Symud i'r prif gynnwys
Cuddio Rhestr Erthyglau

4 erthygl ar y dudalen hon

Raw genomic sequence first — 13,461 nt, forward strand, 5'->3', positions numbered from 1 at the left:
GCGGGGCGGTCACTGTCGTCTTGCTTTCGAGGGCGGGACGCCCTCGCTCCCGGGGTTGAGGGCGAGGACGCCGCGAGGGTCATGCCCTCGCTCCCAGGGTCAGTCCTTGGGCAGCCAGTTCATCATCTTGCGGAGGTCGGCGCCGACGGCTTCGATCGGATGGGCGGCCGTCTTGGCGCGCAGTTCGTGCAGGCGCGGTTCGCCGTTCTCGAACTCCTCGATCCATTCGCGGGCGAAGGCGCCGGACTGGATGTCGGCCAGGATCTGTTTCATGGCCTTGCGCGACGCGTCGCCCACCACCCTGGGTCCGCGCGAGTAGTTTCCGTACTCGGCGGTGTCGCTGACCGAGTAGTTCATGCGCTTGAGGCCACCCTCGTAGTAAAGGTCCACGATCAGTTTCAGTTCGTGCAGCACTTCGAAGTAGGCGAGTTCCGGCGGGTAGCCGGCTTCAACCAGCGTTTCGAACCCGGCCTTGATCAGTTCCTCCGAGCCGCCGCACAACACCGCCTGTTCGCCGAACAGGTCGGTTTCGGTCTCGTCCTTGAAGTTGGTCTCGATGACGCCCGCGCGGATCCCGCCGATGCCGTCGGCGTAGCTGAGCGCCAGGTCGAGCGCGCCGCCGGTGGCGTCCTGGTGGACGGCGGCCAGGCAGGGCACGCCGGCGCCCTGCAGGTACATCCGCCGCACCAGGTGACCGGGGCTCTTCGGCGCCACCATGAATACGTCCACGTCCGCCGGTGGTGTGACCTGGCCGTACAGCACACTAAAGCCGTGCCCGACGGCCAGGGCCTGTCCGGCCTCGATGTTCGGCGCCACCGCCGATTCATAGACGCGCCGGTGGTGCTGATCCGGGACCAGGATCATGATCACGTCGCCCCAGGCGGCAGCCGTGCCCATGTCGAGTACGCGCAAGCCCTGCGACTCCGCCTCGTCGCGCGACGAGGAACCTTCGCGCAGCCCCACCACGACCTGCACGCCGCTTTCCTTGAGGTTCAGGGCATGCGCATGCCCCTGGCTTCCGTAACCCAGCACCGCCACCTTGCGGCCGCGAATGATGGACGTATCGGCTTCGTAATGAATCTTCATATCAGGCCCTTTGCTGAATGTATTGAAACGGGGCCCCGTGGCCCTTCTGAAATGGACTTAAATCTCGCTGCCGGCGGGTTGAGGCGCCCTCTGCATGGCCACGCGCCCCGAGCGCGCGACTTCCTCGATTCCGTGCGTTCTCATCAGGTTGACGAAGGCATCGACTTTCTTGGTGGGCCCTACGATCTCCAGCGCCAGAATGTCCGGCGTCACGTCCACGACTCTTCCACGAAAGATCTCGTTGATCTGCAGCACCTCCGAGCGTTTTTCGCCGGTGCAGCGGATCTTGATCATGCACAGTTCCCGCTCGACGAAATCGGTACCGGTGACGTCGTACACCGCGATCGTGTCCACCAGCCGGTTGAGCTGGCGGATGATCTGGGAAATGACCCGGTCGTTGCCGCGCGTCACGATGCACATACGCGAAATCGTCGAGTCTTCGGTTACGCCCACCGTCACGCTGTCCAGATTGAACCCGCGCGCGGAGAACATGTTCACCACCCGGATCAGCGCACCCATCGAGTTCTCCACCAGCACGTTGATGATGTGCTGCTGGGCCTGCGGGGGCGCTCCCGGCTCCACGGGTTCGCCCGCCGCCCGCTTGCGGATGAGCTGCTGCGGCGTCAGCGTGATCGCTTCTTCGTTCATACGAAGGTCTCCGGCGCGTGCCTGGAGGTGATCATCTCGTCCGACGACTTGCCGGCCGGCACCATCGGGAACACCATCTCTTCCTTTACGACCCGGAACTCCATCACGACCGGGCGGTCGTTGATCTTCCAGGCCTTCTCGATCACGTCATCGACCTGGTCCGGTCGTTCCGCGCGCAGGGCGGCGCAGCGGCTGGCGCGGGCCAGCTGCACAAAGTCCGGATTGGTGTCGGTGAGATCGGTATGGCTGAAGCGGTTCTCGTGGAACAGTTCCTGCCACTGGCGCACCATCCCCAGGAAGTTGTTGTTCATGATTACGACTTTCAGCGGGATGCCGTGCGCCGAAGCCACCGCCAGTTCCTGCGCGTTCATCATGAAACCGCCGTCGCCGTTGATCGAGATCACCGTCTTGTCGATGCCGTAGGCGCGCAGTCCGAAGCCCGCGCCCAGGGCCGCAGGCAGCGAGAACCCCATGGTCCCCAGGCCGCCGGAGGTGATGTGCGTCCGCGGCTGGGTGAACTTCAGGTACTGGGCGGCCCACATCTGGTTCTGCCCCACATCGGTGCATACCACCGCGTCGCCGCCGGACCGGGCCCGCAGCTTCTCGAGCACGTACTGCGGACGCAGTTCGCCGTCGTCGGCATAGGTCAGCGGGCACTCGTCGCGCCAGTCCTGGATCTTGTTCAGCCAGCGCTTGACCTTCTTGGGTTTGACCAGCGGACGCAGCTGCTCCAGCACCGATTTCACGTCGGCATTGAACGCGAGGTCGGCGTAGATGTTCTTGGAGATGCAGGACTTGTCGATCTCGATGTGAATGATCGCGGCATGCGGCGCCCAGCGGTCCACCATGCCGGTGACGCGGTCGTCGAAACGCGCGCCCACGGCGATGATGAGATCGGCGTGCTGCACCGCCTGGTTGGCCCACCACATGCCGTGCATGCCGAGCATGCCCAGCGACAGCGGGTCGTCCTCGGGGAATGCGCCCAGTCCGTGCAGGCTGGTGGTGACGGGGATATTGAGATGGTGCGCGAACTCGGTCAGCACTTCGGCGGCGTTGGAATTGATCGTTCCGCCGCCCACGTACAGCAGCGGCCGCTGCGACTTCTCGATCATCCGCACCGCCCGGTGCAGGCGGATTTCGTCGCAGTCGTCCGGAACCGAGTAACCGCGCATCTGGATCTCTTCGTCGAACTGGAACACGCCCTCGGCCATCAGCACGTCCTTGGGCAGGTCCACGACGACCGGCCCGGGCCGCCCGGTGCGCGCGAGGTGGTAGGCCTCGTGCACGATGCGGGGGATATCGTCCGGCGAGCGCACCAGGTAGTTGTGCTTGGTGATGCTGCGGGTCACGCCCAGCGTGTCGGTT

7 I SCOUTS' CORNER. I I am glad to bear that the Barmouth troop are making rapid, progress with Semaphore Signaling." No doubt, many of the most intelligent boys in a. few weeks time will be able to send and receive messages with rapidity, It is to be hoped that a good number will qualify for efficiency badges in this subject. A knowledge of Semaphore and Morse signaling may be of the greatest use to some of th< boys in greatest use to some of the boys in .the future. to » I am told that the Committee has I provided one bugler in each patrol with j a new and valuable bugla. This is assuredly a step in the right direction. There ought to be at least four bugles and one or two side-drums. However, Rome was not built in a day," and perhaps later on the Committee will see their way clear to add two more instru- ments. I am given to understand that Mr W. Williams, our genial Bandmaster, has kindly promised to teach the boys a few calls and marches. Reports of some good turn done are constantly recorded. Last week a lady lost a purse containing a railway ticket and three shillings in silver. One of the Boy Scouts found it on the road leading to the station. Directly after- wards he saw the lady looking far the purse. He went up to her and asked her what she bad lost, and on being told gave her the purse, at the same time showing his scout's badge. The lady did not understand the meaning of the badge and offered the boy a reward. He explained to her that he was very glad of the chance to do a good turn and politely refused what was offered. Well done! the Boy Scouts of Barmouth are, as all scouts ought to be, on the look out for an opportunity to do someone a kindness and a good turn." A true story illustrating the correct action of the above Boy Scout may encourage all the boys to persevere in the good work they have started. Two boys were strolling along the beach at a summer resort in Sweden. One of the them picked up a diamond pin. His companion exclaimed upon how rich he would now be. The finder protested that he was not rich, for be must discover the owner. He made known his find to the proprietor of the hotel, and was soon ushered into the presence of a stately lady, who did thank him warmly for the return of the pin, which, she explained, she prized very highly. Embarrassed at finding himself in the presence of the Queen of Sweden, he bowed out with many blushes. His companion, waiting outside, on hearing the facts, met him witly I told you so." A week later the boy received a summons to go to Stockholm. He and his widowed mother were received by the Queen. They were given a cottage, and the boy was placed under a competent music teacher. Ten years afterwards be was known as Sir Otto, the music teacher of the Royal family. 1 Barmouth Boy Scouts! constantly keep in mind that honesty is the best policy!